Project Information

Overview of the proposed Chitinfluid process, from complex nanostructured fluid to building materials.



The polymer chitin is widespread in nature and possesses fascinating mechanical and optical properties that one would like to make technically useful as well. Chitin-based materials would be particularly attractive because they are hydrophobic and therefore, unlike cellulose-based materials, cannot absorb water, which makes them resistant to mold. In addition, they become fire-resistant through chemical modification, are mechanically very robust and, unlike synthetic polymers, compostable. 



Complex Nanostructured Fluids

An Interdisciplinary Team

Since these research goals can only be achieved on an interdisciplinary basis, seven scientists from six institutes at the University of Stuttgart are contributing their core expertise in the project:

  • Prof. Sabine Laschat, Spokesperson, Institute of Organic Chemistry (IOC): Chemoenzymatic synthesis of organic functional molecules (ionic liquid crystals, carbohydrates).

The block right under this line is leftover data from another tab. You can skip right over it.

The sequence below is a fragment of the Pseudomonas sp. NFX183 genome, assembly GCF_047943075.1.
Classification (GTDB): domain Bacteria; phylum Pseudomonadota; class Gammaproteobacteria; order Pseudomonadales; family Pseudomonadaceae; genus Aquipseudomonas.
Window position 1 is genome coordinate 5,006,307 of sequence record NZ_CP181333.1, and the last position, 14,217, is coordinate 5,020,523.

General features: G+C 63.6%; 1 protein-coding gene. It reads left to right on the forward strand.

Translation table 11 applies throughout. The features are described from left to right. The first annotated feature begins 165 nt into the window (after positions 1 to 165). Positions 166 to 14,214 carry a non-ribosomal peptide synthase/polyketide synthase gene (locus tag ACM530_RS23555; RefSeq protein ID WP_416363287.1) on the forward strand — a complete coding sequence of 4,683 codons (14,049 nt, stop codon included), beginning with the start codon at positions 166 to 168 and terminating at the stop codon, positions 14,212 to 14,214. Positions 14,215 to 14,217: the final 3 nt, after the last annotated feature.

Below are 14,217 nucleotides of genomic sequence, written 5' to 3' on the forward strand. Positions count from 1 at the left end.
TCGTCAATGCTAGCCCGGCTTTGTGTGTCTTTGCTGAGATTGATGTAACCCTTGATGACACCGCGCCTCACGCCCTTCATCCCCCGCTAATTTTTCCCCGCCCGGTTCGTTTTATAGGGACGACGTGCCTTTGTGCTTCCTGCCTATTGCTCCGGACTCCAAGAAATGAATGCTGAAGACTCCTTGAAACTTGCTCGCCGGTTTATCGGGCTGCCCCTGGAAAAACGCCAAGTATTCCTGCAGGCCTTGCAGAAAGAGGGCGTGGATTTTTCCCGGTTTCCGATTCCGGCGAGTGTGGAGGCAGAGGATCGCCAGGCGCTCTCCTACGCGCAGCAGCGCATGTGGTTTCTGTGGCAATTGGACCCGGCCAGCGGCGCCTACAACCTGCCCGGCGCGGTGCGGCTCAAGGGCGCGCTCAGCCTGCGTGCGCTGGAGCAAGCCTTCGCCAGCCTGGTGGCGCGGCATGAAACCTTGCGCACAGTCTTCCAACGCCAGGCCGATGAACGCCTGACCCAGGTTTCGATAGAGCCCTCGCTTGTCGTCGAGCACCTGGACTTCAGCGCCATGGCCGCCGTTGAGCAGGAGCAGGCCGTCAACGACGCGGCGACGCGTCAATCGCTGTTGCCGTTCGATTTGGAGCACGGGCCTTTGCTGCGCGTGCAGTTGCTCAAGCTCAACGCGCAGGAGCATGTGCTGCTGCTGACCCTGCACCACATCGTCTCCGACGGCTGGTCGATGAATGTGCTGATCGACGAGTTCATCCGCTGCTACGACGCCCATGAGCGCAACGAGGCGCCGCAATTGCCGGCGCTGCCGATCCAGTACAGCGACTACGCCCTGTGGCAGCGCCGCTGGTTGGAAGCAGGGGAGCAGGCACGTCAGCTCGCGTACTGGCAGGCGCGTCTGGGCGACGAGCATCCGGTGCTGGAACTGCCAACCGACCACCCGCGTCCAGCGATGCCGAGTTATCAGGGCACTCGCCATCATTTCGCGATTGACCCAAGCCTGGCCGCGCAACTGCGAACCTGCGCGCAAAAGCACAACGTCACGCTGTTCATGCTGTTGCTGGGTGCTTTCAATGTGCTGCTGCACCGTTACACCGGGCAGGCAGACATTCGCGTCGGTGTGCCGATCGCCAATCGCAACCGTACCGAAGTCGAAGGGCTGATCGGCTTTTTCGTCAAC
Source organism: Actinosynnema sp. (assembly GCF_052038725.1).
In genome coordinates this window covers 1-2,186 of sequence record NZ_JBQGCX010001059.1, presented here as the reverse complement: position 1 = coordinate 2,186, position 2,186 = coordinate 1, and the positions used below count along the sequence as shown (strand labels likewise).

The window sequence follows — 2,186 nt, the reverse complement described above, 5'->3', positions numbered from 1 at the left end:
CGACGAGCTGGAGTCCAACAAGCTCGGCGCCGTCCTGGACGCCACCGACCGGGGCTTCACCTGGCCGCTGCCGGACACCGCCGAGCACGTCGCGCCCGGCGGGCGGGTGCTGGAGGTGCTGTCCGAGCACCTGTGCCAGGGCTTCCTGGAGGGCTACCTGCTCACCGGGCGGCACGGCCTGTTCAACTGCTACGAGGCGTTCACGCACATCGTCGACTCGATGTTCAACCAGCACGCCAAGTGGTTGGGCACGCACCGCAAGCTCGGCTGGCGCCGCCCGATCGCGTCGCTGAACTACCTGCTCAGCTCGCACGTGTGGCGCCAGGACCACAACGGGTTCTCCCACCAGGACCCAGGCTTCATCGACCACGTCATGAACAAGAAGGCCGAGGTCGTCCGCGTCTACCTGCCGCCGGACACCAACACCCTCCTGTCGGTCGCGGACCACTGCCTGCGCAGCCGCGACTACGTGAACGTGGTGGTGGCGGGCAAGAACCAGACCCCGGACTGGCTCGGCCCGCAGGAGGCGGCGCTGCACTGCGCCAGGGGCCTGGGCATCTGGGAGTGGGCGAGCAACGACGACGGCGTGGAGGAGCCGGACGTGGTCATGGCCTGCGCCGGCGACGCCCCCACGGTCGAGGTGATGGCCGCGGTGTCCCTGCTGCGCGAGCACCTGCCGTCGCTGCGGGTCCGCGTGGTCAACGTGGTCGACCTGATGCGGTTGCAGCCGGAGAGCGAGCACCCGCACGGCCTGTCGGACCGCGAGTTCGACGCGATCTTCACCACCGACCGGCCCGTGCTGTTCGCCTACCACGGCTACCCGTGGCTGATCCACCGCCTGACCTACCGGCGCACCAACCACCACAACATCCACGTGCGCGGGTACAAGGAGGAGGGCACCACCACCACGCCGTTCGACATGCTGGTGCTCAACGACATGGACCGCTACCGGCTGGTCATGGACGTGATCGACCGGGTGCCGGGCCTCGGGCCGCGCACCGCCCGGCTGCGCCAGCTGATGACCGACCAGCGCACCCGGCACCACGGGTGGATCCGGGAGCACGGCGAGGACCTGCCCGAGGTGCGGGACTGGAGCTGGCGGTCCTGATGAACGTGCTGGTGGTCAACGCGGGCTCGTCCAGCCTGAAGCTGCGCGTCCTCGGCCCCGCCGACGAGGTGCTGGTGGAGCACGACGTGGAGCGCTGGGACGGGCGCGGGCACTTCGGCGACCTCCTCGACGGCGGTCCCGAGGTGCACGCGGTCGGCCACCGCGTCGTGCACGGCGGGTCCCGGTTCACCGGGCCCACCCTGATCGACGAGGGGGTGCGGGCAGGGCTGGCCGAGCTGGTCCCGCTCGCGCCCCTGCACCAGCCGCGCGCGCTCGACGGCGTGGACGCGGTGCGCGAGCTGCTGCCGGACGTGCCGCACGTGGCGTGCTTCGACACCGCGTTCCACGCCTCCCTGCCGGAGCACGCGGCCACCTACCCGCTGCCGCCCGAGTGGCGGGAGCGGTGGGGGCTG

• Prof. Hanaa Dahy, Institute of Building Structures and Structural Design (ITKE): Building materials, component development, sustainability.
  • Prof. Harald Garrecht, Institute for Materials in Construction & Materials Testing (IWB): materials in construction, special concretes.
  • Prof. Frank Giesselmann, Institute of Physical Chemistry (IPC): Soft Matter, Lyotropic Liquid Crystals.
  • Apl. Prof. Dr. Thomas Sottmann, Institute of Physical Chemistry (IPC): Complex fluids, production of porous biobased materials.
  • Dr. Linus Stegbauer, Institute of Interfacial Process Engineering and Plasma Technology (IGVP): chemistry of bioinspired structural materials.
  • Prof. Ingrid Weiss, Institute of Biomaterials and Biomolecular Systems (IBBS): Chitin biosynthesis & biomodification.
Group photo of the principal investigators
Group photo of the principal investigators

Working in the Project

Working in the Chitinfluid Project is characterized by interdisciplinary collaboration. Lively communication and collaboration are integral components for successful scientific work in which scientists from different faculties and institutes conduct research together. 

At regular project meetings and colloquia, the Prinicipal Investigators and their working groups come together to share new progress, clarify current issues, and explore opportunities for mutual support. 

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